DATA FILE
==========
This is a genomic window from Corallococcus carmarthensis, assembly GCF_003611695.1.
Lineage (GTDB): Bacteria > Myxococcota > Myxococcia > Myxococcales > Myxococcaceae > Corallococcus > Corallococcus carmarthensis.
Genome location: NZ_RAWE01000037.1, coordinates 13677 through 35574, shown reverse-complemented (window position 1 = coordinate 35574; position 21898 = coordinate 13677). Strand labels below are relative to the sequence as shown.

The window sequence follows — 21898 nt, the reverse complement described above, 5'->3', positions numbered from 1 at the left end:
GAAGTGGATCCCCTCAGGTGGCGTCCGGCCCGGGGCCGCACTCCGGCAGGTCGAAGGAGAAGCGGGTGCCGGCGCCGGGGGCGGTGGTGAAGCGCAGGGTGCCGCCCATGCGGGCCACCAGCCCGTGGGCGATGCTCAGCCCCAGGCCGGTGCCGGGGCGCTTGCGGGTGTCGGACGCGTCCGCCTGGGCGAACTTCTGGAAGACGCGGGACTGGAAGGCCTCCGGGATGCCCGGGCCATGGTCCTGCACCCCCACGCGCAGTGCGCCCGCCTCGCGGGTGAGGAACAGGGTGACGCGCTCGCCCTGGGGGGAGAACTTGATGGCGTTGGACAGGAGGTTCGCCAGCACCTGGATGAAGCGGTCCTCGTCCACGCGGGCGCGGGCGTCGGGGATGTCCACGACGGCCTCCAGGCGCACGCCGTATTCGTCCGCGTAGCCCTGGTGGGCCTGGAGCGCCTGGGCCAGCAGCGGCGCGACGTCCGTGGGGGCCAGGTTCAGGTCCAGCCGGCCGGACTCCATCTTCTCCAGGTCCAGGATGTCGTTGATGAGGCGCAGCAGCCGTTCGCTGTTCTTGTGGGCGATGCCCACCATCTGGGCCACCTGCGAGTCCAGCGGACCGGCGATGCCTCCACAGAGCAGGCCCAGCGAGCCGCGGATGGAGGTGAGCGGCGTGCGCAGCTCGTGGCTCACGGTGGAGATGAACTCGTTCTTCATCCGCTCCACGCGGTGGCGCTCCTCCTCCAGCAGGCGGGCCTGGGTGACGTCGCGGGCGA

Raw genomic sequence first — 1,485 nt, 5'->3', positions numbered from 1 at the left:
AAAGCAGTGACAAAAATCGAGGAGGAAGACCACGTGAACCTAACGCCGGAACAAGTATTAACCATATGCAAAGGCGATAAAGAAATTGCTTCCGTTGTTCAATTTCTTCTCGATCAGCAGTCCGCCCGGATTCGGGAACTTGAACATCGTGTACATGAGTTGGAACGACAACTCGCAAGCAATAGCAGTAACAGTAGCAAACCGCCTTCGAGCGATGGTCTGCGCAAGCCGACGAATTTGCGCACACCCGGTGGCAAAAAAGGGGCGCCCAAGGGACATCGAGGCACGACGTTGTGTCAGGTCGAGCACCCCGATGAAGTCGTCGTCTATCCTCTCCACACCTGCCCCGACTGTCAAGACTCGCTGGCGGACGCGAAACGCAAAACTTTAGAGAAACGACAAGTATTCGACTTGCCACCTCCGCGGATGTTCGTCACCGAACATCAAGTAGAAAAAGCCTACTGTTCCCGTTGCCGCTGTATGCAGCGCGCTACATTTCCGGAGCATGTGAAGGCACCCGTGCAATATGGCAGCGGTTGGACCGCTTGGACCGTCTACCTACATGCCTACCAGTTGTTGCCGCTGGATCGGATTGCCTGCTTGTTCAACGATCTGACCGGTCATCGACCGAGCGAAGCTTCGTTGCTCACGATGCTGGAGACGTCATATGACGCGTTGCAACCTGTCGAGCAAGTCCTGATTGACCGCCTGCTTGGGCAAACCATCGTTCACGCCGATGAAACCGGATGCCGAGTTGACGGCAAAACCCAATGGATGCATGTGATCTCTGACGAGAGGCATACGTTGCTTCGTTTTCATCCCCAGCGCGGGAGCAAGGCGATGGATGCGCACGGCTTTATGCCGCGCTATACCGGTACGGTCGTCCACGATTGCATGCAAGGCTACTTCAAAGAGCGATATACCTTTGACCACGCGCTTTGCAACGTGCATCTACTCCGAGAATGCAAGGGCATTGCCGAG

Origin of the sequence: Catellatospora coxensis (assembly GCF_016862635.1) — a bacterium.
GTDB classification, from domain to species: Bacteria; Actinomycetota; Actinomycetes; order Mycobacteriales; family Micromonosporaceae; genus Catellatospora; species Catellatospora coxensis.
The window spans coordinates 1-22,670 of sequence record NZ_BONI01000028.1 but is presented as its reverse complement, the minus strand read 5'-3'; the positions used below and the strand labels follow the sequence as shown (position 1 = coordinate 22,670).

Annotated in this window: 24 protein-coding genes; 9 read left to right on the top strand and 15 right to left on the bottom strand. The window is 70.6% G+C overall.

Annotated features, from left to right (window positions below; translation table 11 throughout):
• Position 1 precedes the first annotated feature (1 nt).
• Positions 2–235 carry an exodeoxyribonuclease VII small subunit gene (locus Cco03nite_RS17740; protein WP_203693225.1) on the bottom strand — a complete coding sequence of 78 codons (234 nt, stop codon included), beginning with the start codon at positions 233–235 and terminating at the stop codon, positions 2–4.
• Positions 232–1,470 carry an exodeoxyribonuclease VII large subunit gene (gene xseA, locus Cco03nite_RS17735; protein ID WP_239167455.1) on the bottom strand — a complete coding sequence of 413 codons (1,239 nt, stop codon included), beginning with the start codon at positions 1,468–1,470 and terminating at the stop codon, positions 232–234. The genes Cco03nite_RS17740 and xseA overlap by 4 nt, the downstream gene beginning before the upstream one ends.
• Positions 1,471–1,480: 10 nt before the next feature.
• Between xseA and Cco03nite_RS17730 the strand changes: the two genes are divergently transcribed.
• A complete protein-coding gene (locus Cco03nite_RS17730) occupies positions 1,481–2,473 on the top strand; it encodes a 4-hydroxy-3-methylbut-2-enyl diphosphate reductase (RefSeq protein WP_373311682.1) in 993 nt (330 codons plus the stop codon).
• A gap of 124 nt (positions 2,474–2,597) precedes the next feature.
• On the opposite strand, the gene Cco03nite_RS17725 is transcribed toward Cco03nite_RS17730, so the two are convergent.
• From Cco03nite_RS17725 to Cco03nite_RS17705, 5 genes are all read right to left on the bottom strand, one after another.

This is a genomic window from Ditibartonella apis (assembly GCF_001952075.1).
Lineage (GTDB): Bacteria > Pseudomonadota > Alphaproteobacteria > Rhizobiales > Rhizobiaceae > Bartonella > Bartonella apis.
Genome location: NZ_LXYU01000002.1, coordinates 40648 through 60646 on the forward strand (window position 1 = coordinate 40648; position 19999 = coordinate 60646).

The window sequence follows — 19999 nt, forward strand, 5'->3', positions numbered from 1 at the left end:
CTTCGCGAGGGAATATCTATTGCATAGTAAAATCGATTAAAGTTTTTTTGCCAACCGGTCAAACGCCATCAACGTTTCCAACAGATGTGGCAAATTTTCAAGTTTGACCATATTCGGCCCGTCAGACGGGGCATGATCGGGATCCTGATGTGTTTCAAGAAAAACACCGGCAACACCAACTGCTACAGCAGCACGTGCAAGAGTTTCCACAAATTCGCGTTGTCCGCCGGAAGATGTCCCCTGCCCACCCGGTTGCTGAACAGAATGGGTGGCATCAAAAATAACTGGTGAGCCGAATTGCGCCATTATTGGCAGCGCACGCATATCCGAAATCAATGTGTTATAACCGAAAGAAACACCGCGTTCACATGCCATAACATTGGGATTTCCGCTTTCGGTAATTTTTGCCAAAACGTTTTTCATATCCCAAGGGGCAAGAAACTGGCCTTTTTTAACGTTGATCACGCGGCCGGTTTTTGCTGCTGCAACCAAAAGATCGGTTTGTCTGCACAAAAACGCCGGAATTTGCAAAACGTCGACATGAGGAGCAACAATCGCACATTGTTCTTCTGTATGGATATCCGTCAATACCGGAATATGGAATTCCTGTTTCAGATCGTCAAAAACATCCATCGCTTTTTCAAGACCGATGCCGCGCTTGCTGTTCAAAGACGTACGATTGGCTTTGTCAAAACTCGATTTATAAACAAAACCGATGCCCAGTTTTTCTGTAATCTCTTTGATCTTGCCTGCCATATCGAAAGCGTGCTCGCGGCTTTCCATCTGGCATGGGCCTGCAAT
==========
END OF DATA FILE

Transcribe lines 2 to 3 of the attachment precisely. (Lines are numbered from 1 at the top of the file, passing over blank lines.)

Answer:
Lineage (GTDB): Bacteria > Myxococcota > Myxococcia > Myxococcales > Myxococcaceae > Corallococcus > Corallococcus carmarthensis.
Genome location: NZ_RAWE01000037.1, coordinates 13677 through 35574, shown reverse-complemented (window position 1 = coordinate 35574; position 21898 = coordinate 13677). Strand labels below are relative to the sequence as shown.